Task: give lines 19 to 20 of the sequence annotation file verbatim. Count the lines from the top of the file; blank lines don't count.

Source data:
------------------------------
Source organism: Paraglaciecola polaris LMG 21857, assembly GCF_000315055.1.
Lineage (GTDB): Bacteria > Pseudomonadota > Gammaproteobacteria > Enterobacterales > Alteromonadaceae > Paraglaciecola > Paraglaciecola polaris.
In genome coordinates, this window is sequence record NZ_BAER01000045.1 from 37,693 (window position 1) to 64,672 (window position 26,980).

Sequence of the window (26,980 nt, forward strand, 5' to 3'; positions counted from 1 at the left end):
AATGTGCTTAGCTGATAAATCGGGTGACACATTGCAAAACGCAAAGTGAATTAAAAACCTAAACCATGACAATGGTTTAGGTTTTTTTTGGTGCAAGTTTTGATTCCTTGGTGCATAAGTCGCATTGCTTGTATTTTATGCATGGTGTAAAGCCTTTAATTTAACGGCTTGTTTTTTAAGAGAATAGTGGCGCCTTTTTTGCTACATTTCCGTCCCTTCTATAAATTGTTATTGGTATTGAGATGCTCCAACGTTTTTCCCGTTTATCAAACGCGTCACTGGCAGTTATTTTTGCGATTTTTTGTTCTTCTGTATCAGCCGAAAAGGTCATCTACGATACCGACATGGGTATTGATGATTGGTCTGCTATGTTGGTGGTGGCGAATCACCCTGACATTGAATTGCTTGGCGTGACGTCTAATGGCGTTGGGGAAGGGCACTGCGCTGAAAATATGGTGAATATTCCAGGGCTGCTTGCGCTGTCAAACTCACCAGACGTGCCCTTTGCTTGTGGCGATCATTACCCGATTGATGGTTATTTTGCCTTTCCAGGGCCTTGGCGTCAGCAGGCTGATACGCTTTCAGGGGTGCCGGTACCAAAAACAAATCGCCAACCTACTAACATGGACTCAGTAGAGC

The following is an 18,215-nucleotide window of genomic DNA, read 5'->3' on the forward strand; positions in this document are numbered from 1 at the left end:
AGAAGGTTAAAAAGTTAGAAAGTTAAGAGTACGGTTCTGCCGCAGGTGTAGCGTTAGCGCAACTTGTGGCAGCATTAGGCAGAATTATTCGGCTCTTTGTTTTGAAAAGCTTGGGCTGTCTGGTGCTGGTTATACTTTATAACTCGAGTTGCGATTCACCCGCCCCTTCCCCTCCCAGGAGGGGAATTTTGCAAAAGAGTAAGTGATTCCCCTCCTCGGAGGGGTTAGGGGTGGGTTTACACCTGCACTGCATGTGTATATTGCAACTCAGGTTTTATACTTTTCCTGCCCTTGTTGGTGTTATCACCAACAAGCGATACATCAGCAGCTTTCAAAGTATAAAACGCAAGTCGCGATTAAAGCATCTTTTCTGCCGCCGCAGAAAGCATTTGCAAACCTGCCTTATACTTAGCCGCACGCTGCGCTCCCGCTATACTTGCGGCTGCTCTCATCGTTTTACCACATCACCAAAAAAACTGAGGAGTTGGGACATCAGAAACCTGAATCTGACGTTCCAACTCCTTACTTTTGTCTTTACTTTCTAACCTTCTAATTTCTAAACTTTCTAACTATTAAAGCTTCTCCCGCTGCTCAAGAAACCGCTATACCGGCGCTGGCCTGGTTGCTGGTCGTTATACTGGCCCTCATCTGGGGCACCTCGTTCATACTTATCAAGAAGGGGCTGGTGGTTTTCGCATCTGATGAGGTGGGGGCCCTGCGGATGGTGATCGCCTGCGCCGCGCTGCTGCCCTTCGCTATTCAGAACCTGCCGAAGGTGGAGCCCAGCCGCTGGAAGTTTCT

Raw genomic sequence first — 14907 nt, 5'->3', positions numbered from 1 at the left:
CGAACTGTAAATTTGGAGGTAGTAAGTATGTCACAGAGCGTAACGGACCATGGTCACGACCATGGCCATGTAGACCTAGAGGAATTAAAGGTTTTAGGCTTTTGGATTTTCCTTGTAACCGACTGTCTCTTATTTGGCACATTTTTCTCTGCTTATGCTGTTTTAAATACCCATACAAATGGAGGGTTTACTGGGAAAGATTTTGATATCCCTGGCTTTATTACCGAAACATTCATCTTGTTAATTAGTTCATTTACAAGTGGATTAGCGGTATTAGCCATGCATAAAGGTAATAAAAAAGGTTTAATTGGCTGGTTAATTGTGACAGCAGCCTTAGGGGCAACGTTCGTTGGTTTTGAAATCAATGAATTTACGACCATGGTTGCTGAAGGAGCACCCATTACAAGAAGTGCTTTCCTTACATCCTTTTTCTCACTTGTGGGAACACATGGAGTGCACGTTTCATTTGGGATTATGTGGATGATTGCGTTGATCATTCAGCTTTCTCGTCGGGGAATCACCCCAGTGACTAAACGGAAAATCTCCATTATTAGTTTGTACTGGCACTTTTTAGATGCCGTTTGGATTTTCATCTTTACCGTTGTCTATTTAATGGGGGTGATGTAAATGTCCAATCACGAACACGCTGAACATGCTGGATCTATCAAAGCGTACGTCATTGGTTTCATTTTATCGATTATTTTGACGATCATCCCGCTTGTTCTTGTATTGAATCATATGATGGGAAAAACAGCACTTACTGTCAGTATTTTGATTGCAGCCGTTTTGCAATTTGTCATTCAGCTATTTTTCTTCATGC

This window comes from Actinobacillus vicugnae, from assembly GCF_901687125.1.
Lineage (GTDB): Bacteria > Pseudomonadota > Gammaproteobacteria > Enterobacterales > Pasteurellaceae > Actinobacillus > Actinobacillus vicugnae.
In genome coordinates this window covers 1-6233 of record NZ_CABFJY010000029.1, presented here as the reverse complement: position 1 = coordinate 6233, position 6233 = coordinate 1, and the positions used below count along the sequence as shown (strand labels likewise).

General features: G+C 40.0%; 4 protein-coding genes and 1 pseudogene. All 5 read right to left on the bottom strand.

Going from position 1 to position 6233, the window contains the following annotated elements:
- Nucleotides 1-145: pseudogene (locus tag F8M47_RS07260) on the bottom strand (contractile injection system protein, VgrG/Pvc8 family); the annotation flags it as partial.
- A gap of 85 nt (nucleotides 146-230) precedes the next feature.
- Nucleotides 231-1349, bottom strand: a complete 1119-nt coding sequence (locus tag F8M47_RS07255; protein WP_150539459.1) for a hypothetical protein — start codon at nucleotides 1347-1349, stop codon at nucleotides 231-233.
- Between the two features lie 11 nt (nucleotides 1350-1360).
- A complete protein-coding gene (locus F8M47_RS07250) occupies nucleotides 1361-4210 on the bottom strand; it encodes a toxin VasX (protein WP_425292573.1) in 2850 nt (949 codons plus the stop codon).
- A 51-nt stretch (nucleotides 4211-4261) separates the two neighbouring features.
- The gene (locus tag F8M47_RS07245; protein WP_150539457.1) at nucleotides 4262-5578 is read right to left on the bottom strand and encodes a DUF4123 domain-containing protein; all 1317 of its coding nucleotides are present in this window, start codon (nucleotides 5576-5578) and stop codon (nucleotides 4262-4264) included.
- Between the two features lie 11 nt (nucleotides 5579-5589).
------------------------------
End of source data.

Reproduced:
- A complete protein-coding gene (locus F8M47_RS07250) occupies nucleotides 1361-4210 on the bottom strand; it encodes a toxin VasX (protein WP_425292573.1) in 2850 nt (949 codons plus the stop codon).
- A 51-nt stretch (nucleotides 4211-4261) separates the two neighbouring features.